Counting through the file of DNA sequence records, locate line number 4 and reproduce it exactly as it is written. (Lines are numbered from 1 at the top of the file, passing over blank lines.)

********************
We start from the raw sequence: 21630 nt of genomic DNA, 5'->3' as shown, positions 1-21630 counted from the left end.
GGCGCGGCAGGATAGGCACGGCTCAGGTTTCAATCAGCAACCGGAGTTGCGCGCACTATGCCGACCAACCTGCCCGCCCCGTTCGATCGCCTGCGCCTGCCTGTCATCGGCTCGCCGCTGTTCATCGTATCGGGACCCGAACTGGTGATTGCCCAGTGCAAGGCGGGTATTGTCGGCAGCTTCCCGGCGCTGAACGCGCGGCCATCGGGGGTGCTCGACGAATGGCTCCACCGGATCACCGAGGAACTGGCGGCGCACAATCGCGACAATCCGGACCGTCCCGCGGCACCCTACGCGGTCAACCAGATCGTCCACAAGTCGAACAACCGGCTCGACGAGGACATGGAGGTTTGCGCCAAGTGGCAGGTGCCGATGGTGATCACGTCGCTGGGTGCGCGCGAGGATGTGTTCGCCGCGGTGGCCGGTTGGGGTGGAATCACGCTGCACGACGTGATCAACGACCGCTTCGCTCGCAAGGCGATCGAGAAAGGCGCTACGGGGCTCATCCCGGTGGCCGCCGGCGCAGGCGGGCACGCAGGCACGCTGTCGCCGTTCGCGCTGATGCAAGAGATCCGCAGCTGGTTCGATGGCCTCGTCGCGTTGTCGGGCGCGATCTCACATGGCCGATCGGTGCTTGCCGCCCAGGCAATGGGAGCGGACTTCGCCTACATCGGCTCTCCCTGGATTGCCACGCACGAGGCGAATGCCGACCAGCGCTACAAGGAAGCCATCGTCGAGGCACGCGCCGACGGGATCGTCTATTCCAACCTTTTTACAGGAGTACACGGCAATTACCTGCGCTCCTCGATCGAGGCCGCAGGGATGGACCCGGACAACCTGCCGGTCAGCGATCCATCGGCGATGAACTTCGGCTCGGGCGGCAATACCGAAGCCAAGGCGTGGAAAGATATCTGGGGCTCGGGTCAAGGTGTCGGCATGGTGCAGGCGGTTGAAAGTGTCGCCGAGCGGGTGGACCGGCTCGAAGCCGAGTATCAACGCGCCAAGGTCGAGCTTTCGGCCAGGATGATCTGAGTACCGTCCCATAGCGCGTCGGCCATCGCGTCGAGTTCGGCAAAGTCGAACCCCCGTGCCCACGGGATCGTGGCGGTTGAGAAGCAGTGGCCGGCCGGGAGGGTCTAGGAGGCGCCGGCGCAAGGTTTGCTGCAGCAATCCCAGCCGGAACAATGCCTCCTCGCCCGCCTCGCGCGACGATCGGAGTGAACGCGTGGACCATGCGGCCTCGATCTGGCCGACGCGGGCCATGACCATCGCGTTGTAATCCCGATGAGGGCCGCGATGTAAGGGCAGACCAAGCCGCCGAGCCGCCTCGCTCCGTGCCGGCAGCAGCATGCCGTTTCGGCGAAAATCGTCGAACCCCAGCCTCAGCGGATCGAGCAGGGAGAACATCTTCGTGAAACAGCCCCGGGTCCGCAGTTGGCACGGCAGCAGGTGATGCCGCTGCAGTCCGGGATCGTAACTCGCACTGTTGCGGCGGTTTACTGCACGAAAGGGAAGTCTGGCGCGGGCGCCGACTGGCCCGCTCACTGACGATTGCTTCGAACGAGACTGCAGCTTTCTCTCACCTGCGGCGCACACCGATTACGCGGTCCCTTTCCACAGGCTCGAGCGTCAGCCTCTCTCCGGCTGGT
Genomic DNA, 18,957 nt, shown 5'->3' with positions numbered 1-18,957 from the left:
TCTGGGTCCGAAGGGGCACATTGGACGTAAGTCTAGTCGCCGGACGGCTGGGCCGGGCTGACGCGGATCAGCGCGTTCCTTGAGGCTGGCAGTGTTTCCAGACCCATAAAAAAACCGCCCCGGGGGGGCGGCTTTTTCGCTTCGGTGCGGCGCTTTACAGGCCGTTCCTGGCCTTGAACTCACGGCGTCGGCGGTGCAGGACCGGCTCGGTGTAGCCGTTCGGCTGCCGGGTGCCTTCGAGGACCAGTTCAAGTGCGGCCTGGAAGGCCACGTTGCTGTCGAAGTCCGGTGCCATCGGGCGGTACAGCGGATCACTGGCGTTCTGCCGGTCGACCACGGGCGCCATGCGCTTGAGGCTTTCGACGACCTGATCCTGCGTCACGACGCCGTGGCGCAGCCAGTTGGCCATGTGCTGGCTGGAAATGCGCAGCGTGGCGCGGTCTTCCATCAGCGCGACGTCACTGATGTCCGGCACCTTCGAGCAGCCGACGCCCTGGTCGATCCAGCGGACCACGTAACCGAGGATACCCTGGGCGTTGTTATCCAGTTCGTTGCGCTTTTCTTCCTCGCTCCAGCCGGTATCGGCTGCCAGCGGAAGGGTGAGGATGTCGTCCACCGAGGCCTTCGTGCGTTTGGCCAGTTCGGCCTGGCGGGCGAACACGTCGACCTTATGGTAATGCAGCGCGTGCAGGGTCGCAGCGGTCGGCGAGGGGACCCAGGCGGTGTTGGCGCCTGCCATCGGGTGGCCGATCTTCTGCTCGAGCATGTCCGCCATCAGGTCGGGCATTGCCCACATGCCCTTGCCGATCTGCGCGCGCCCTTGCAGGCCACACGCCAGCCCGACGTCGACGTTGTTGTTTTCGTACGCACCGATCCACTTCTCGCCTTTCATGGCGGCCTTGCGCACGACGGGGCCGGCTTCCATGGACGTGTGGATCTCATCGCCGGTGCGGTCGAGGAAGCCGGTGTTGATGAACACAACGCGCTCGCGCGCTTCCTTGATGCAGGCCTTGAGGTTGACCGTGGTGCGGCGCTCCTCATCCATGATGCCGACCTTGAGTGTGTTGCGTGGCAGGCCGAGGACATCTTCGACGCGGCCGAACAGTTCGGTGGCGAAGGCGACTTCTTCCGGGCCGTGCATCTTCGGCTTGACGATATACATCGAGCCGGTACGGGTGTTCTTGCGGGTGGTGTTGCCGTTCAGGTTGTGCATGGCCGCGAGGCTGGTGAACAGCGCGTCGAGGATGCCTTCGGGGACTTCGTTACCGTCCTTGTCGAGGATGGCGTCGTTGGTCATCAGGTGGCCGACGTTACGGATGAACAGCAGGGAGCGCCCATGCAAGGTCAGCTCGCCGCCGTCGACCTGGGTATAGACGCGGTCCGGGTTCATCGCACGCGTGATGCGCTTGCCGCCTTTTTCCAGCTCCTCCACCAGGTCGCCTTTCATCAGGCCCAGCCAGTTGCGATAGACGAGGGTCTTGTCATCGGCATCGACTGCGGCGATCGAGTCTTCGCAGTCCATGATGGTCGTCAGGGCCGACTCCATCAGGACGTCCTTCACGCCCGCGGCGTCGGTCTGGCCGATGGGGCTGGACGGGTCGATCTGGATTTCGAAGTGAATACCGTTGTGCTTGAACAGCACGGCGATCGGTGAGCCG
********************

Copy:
TCTGGGTCCGAAGGGGCACATTGGACGTAAGTCTAGTCGCCGGACGGCTGGGCCGGGCTGACGCGGATCAGCGCGTTCCTTGAGGCTGGCAGTGTTTCCAGACCCATAAAAAAACCGCCCCGGGGGGGCGGCTTTTTCGCTTCGGTGCGGCGCTTTACAGGCCGTTCCTGGCCTTGAACTCACGGCGTCGGCGGTGCAGGACCGGCTCGGTGTAGCCGTTCGGCTGCCGGGTGCCTTCGAGGACCAGTTCAAGTGCGGCCTGGAAGGCCACGTTGCTGTCGAAGTCCGGTGCCATCGGGCGGTACAGCGGATCACTGGCGTTCTGCCGGTCGACCACGGGCGCCATGCGCTTGAGGCTTTCGACGACCTGATCCTGCGTCACGACGCCGTGGCGCAGCCAGTTGGCCATGTGCTGGCTGGAAATGCGCAGCGTGGCGCGGTCTTCCATCAGCGCGACGTCACTGATGTCCGGCACCTTCGAGCAGCCGACGCCCTGGTCGATCCAGCGGACCACGTAACCGAGGATACCCTGGGCGTTGTTATCCAGTTCGTTGCGCTTTTCTTCCTCGCTCCAGCCGGTATCGGCTGCCAGCGGAAGGGTGAGGATGTCGTCCACCGAGGCCTTCGTGCGTTTGGCCAGTTCGGCCTGGCGGGCGAACACGTCGACCTTATGGTAATGCAGCGCGTGCAGGGTCGCAGCGGTCGGCGAGGGGACCCAGGCGGTGTTGGCGCCTGCCATCGGGTGGCCGATCTTCTGCTCGAGCATGTCCGCCATCAGGTCGGGCATTGCCCACATGCCCTTGCCGATCTGCGCGCGCCCTTGCAGGCCACACGCCAGCCCGACGTCGACGTTGTTGTTTTCGTACGCACCGATCCACTTCTCGCCTTTCATGGCGGCCTTGCGCACGACGGGGCCGGCTTCCATGGACGTGTGGATCTCATCGCCGGTGCGGTCGAGGAAGCCGGTGTTGATGAACACAACGCGCTCGCGCGCTTCCTTGATGCAGGCCTTGAGGTTGACCGTGGTGCGGCGCTCCTCATCCATGATGCCGACCTTGAGTGTGTTGCGTGGCAGGCCGAGGACATCTTCGACGCGGCCGAACAGTTCGGTGGCGAAGGCGACTTCTTCCGGGCCGTGCATCTTCGGCTTGACGATATACATCGAGCCGGTACGGGTGTTCTTGCGGGTGGTGTTGCCGTTCAGGTTGTGCATGGCCGCGAGGCTGGTGAACAGCGCGTCGAGGATGCCTTCGGGGACTTCGTTACCGTCCTTGTCGAGGATGGCGTCGTTGGTCATCAGGTGGCCGACGTTACGGATGAACAGCAGGGAGCGCCCATGCAAGGTCAGCTCGCCGCCGTCGACCTGGGTATAGACGCGGTCCGGGTTCATCGCACGCGTGATGCGCTTGCCGCCTTTTTCCAGCTCCTCCACCAGGTCGCCTTTCATCAGGCCCAGCCAGTTGCGATAGACGAGGGTCTTGTCATCGGCATCGACTGCGGCGATCGAGTCTTCGCAGTCCATGATGGTCGTCAGGGCCGACTCCATCAGGACGTCCTTCACGCCCGCGGCGTCGGTCTGGCCGATGGGGCTGGACGGGTCGATCTGGATTTCGAAGTGAATACCGTTGTGCTTGAACAGCACGGCGATCGGTGAGCCG